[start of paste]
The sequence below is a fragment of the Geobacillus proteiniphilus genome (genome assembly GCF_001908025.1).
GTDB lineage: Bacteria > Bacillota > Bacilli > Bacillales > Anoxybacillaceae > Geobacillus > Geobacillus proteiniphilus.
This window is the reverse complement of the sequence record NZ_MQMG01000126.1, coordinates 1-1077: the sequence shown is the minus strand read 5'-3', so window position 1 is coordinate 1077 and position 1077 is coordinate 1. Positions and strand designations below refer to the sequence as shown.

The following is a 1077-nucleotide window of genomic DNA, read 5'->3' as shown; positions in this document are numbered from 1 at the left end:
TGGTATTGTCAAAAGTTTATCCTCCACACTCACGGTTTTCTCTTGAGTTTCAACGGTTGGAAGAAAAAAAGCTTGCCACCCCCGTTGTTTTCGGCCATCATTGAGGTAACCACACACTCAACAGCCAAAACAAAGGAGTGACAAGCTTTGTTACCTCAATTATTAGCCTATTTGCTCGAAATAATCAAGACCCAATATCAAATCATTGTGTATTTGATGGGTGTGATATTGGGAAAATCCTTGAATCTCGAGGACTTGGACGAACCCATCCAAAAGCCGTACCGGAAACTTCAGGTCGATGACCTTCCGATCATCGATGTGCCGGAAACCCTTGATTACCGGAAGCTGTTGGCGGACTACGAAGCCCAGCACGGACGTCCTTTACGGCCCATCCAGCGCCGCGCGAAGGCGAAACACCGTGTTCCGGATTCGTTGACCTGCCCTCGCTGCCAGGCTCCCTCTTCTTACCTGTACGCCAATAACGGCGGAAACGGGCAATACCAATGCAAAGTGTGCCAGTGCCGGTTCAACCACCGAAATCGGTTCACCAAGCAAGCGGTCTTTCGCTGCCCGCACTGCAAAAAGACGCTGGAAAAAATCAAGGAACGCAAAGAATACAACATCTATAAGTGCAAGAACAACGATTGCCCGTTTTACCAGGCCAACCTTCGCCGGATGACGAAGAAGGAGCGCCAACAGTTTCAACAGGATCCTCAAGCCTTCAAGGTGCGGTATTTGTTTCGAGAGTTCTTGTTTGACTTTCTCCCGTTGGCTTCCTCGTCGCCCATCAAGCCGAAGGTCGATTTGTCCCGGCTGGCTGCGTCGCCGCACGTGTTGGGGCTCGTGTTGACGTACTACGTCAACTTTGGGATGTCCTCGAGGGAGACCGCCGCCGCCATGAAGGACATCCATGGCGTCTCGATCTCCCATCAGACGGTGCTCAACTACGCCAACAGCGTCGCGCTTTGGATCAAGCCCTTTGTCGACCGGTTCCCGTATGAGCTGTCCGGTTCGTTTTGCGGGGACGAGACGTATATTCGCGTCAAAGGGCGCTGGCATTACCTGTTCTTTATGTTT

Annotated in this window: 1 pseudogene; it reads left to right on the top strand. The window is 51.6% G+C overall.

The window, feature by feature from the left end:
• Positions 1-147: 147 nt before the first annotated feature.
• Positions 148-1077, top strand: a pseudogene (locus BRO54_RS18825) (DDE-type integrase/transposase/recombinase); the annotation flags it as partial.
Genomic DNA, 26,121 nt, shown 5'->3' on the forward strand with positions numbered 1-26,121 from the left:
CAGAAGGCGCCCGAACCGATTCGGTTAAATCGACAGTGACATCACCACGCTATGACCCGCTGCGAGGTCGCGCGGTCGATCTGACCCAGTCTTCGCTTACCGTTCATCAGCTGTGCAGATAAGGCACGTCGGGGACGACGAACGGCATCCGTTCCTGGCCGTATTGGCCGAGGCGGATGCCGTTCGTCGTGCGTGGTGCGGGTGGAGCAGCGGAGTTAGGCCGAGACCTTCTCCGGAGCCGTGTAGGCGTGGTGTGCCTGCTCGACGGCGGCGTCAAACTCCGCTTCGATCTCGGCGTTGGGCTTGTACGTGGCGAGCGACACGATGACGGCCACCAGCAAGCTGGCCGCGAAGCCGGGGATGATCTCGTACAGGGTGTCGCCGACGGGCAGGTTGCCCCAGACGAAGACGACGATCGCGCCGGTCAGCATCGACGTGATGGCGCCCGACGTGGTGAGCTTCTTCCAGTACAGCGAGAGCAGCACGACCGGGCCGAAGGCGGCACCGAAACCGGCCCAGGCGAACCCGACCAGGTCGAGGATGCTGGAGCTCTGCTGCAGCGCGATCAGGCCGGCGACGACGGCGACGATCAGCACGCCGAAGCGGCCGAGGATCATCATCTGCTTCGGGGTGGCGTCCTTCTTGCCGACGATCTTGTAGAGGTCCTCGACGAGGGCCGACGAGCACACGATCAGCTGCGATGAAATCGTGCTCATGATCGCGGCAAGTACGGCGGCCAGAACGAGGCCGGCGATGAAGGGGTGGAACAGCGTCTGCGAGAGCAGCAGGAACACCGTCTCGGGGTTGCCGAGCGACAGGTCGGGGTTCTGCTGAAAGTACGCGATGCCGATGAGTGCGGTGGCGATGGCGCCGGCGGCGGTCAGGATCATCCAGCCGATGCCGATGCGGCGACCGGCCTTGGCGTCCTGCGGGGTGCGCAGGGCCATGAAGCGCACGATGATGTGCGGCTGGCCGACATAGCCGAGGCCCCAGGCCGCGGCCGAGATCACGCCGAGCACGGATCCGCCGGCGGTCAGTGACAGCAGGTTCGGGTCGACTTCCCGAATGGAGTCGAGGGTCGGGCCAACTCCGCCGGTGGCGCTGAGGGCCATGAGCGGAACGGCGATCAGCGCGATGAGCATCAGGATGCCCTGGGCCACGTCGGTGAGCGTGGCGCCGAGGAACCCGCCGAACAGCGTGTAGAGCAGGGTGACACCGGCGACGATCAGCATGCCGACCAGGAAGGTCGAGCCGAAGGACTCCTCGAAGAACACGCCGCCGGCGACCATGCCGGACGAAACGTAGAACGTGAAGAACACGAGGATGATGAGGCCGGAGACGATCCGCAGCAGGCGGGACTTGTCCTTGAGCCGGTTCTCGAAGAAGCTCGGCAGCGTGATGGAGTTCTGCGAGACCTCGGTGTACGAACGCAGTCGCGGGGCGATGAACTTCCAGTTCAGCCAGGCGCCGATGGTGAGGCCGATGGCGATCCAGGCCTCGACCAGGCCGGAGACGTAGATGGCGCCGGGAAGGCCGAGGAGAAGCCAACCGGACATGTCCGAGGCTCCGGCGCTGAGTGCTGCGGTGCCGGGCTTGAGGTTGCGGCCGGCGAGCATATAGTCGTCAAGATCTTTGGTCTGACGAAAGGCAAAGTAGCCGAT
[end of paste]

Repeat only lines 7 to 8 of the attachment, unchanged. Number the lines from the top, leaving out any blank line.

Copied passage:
The window, feature by feature from the left end:
• Positions 1-147: 147 nt before the first annotated feature.